Washington (CNN) -- President Barack Obama on Wednesday proposed background checks on all gun sales and bans on military style assault weapons and high-capacity magazines as part of a package of steps to reduce gun violence in the wake of the Newtown school massacre last month.
With relatives of some of the 20 children killed in the Connecticut rampage looking on, Obama signed 23 executive actions -- which don't require congressional approval -- to strengthen existing gun laws and take related steps on mental health and school safety.
He also called on Congress to reinstate an assault weapons ban that expired in 2004, to restrict ammunition magazines to no more than 10 rounds, and to expand background checks to anyone buying a gun, whether at a store or in a private sale at an auction or convention.
Referring to the young students killed in the Newtown shootings on December 14 and other victims of gun violence, Obama said the nation must do a better job of protecting its children, especially when they are in schools, shopping malls, movie theaters and other public places.
While some of the steps he proposed are given little chance of winning congressional approval in the face of the nation's powerful gun lobby, Obama said all efforts must be made to reduce chronic gun violence in the country.
"This is our first task as a society -- keeping our children safe," the president said, adding that saving even one life would make the changes he seeks worth the effort.
Republicans immediately rejected the Obama proposals as an attack on the constitutional right to bear arms.
"Nothing the president is proposing would have stopped the massacre at Sandy Hook," said a statement by Sen. Marco Rubio, R-Florida, considered an up-and-coming GOP leader. "President Obama is targeting the Second Amendment rights of law-abiding citizens instead of seriously addressing the real underlying causes of such violence."
The powerful National Rifle Association said it would work with Congress to find what it called "real solutions to protecting America's most valuable asset -- our children."
"Attacking firearms and ignoring children is not a solution to the crisis we face as a nation," the NRA said in a statement. "Only honest, law-abiding gun owners will be affected and our children will remain vulnerable to the inevitability of more tragedy."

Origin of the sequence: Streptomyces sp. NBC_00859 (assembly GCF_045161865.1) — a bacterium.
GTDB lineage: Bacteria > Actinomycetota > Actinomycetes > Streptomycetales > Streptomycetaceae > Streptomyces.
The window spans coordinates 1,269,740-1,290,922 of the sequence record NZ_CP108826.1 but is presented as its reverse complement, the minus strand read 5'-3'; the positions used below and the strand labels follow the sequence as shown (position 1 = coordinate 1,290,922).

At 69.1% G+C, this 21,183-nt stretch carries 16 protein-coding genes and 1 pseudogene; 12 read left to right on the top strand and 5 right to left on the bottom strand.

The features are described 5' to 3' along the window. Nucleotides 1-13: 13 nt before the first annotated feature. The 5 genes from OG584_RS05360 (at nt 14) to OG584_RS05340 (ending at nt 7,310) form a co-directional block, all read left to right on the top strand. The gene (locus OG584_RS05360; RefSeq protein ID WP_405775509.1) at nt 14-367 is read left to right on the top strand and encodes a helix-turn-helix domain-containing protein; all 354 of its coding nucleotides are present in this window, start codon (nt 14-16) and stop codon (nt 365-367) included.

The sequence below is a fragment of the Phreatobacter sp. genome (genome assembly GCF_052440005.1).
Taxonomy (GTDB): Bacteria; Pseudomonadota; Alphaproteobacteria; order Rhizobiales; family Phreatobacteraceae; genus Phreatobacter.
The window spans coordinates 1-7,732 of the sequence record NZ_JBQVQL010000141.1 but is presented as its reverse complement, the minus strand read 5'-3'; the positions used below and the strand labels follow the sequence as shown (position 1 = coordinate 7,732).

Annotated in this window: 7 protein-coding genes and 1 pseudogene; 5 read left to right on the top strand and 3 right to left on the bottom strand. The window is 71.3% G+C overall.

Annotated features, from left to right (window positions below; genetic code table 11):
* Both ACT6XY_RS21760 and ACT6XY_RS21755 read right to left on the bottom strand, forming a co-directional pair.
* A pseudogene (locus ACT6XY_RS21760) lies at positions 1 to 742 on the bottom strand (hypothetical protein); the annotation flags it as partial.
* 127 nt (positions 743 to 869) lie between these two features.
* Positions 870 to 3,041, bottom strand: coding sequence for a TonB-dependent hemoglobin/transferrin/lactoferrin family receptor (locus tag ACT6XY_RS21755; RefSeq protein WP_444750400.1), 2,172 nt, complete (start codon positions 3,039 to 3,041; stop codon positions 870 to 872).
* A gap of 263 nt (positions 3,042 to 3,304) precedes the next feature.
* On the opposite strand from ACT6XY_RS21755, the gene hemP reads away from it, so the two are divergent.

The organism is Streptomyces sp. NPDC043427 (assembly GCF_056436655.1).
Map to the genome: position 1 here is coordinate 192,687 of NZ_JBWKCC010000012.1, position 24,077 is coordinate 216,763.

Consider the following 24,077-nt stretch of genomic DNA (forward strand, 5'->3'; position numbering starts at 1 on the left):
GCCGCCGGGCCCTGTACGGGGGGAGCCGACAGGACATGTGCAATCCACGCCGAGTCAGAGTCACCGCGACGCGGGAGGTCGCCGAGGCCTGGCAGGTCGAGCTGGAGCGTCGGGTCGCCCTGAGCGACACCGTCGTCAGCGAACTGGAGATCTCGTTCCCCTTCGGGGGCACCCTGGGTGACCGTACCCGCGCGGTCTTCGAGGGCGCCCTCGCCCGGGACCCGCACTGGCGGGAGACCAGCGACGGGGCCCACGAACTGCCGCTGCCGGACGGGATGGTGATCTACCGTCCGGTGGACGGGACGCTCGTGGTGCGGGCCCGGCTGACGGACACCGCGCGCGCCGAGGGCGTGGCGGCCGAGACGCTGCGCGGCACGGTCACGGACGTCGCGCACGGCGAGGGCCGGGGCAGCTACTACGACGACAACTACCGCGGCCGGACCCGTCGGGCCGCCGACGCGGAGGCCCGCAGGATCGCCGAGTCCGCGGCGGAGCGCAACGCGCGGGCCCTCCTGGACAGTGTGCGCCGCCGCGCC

Gun rights at center of debate
NRA President David Keene said the "Second Amendment is going to survive" Obama's efforts on gun control.
"What we want to see is what they really have in mind. They've got bullet points. There's going to be a lot more to it than that," Keene said on CNN's "The Situation Room with Wolf Blitzer."
Obama called accusations that he seeks to violate gun rights untrue, saying opponents want to wage a campaign of intimidation and fear instead of working with him for needed changes.
"We can respect the Second Amendment while keeping an irresponsible law-breaking few from inflicting harm on a massive scale," he said.
Gun control supporters, including relatives of shooting victims, lauded Obama's proposals as a good first step to reduce gun violence and urged legislators to take on the difficult issue instead of reverting to partisan postures.
"When you are disheartened by the number of steps that have to be taken, by the fears of gun advocates, by the politics, please dig deep and find new heart," urged Emily Nottingham, the mother of Gabe Zimmerman, the legislative staffer killed in the 2010 Tuscon shooting that disabled Democratic Rep. Gabrielle Giffords of Arizona.
"Think for a moment about your young staffers, your children or grandchildren," Nottingham continued. "Now imagine that that cell phone in your pocket is vibrating and the message says they have been murdered by a stranger with an assault weapon. Imagine that, then shore up your resolve and keep working to protect your staffers, our children, our nation. We need you to not give up."
However, Jerry Henry of the Georgiacarry.org website, which opposes tighter gun controls, told CNN that the Obama proposals were misdirected.
"He did absolutely nothing to address the criminal element," said Henry, who argued that studies show criminals get guns on the street instead of buying them from licensed gun shops that conduct background checks.
Fully enforcing existing gun laws and making criminals serve their full prison terms would do more to halt gun violence, according to Henry, who added that government "cannot legislate evil out of the minds of men."
Polls capture public sentiment
Vice President Joe Biden led a panel assembled by Obama to examine gun control steps after the Newtown shootings, which sparked a fierce public debate over how to prevent such mass killings. Biden's recommendations formed the basis of the package of proposals Obama announced Wednesday.
"The world has changed, and it's demanding action," Biden said at the White House event.